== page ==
Living Up to Our Agreements

The results from this year's TELL survey are now available online. Take a look at how Portland compares with the rest of the state, and how your school compares with the rest of the District (If your school is not listed that means fewer than 50 percent of the staff responded).

When I reviewed the numbers, two things stood out. First, educators across the District continue to struggle with excessive workload. It's hurting our students, who can't get the attention they deserve. And our practice is suffering, because there's not enough time to prepare, collaborate with colleagues, or pursue professional development.

Second, safety and discipline continue to be major issues in PPS. We're seeing everything from not having a clear discipline plan that's understood by both students and staff, to administrators who aren't consistently applying the existing rules.

As you know both issues -- particularly safety and discipline -- have been a major focus for PAT this year. Prompted in part by new state law SB553 that placed limits on suspensions and expulsions for elementary school students, we spent several months bargaining with the District over the safety and discipline section of our contract and the new Student Handbook. Members ratified the agreement we reached in March.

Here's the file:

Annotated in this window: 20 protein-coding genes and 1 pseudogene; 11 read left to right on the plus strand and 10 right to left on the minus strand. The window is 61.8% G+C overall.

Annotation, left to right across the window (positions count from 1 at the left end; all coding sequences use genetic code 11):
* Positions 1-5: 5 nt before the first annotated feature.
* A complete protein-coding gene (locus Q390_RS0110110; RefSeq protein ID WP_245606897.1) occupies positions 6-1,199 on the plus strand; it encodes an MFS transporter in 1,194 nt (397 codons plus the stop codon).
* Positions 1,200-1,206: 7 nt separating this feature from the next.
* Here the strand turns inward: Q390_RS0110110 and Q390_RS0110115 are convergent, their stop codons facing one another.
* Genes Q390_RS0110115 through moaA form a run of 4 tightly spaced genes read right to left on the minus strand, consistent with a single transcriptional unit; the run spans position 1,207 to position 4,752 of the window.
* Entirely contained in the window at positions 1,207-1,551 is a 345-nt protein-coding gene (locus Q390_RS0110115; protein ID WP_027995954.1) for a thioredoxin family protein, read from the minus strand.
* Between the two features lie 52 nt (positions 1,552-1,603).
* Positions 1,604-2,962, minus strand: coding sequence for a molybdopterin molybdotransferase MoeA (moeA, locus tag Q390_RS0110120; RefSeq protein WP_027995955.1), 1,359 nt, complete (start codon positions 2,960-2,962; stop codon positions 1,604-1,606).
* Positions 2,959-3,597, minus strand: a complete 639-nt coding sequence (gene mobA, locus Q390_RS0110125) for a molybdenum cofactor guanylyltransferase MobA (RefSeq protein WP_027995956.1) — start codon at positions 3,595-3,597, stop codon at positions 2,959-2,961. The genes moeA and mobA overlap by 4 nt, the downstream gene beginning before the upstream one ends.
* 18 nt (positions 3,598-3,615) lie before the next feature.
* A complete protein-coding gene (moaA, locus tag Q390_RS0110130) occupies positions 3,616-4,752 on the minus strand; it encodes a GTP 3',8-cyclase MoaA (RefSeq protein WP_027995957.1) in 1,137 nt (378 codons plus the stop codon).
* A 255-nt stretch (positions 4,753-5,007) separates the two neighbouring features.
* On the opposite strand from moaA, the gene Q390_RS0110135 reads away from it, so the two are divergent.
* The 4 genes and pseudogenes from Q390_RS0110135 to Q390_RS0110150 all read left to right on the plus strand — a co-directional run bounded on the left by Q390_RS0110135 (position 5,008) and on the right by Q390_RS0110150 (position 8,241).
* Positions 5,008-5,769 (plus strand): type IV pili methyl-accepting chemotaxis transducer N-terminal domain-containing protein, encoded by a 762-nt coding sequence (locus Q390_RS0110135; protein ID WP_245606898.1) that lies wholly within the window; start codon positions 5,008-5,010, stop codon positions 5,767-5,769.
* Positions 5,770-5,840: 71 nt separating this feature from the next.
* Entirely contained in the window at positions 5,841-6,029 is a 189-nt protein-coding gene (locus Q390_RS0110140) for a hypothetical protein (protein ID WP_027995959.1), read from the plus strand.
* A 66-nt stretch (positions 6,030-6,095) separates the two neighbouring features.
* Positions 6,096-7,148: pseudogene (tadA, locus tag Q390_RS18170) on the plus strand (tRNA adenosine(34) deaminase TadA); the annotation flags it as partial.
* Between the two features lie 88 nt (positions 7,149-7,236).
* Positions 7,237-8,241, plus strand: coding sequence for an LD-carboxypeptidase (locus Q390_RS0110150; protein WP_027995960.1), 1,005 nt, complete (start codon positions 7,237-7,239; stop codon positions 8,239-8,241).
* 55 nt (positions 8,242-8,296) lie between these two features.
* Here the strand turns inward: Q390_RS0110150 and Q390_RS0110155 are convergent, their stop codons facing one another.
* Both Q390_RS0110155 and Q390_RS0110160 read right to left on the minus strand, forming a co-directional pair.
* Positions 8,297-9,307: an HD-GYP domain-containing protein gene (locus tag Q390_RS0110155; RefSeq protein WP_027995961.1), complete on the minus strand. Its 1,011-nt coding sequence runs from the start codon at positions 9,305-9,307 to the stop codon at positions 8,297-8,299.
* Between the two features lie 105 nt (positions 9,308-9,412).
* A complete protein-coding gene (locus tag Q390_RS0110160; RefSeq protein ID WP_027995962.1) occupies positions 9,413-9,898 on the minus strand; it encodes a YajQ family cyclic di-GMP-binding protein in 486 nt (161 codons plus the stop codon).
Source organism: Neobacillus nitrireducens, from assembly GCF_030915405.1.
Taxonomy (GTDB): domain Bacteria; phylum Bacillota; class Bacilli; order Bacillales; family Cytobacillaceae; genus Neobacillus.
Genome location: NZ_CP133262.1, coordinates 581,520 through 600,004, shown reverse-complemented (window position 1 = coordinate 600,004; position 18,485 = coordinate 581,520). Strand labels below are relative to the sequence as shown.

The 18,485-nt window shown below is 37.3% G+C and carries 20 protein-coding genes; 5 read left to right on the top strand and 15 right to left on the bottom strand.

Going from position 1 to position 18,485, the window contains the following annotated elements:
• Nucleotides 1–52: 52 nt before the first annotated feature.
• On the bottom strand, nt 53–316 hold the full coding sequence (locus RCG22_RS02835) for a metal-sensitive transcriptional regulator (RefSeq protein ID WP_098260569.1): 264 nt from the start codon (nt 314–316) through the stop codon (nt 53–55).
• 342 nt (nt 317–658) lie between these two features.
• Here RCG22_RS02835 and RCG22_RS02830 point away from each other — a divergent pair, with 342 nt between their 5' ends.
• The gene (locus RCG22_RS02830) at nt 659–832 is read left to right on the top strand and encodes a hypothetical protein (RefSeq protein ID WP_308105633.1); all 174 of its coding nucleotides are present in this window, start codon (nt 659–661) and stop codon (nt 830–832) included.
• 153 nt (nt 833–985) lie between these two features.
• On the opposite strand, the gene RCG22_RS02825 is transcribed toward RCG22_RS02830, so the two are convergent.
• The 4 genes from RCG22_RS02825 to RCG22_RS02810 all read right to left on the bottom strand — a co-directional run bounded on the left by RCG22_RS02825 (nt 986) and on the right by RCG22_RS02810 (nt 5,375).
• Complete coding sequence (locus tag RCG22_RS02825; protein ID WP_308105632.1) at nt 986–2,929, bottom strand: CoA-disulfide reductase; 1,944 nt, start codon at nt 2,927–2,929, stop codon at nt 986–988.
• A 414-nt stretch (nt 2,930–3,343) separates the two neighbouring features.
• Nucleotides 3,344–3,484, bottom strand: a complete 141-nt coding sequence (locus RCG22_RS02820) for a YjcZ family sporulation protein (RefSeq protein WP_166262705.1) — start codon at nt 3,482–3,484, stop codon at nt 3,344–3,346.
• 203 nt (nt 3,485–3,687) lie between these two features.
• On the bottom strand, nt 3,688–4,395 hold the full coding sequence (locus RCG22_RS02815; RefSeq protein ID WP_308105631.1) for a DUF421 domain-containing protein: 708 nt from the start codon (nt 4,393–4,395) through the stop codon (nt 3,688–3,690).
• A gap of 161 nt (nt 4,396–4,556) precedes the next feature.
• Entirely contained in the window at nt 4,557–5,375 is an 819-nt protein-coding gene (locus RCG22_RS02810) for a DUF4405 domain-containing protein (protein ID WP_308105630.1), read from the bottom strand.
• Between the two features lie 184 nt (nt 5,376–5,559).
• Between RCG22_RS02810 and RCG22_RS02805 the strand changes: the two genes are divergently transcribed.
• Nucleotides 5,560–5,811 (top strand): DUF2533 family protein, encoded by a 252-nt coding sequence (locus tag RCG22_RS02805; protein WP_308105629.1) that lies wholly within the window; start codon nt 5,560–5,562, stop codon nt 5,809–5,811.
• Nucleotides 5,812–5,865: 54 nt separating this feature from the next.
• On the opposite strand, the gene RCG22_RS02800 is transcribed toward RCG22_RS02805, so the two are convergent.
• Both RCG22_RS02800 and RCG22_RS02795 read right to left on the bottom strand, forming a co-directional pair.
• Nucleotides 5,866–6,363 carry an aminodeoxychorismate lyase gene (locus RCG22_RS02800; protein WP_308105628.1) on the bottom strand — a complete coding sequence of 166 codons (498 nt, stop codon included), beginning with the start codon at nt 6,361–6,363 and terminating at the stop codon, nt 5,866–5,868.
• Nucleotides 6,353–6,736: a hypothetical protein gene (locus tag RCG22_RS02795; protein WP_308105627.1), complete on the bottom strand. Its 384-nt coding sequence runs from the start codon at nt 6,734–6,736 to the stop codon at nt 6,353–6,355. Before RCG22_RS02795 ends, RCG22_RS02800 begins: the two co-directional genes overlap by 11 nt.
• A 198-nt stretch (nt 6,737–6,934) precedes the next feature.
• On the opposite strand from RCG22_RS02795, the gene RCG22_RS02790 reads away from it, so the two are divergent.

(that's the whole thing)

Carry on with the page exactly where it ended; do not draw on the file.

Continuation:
The good news is there's still time to fix things this school year, and even more importantly, to set things up for next year.

But we need your help to make sure the District lives up to our agreement.

For the safety of our students and our staff, the agreement between the District and PAT requires that the following things happen this year:

  • Putting a complete discipline plan in place, especially if you didn't start the year off with one;

  • Developing a list of available interventions in the school but outside of the classroom;
  • Establishing a rapid response team to resolve some of the toughest cases and help stabilize crisis situations;
  • Allocating an additional $300,000 for new positions this year, such as coaches that can help in high-needs schools;
  • Providing materials and specific supports for educators who've been physically attacked or harmed at work;
  • Establishing and training a School Climate Team;
  • Developing an action/implementation plan around school climate and discussing it with all staff;
  • Developing a process to identify school-wide expectations with students, teachers, and families within the PBIS framework;
  • Completing the initial components of the PBIS Culturally Responsive Tiered Fidelity Inventory with building staff;

If these things aren't happening, or you think they aren't moving fast enough, contact your building Rep to see what you can do together. This agreement is only as strong as we are organized. 

In Solidarity,

Gwen Sullivan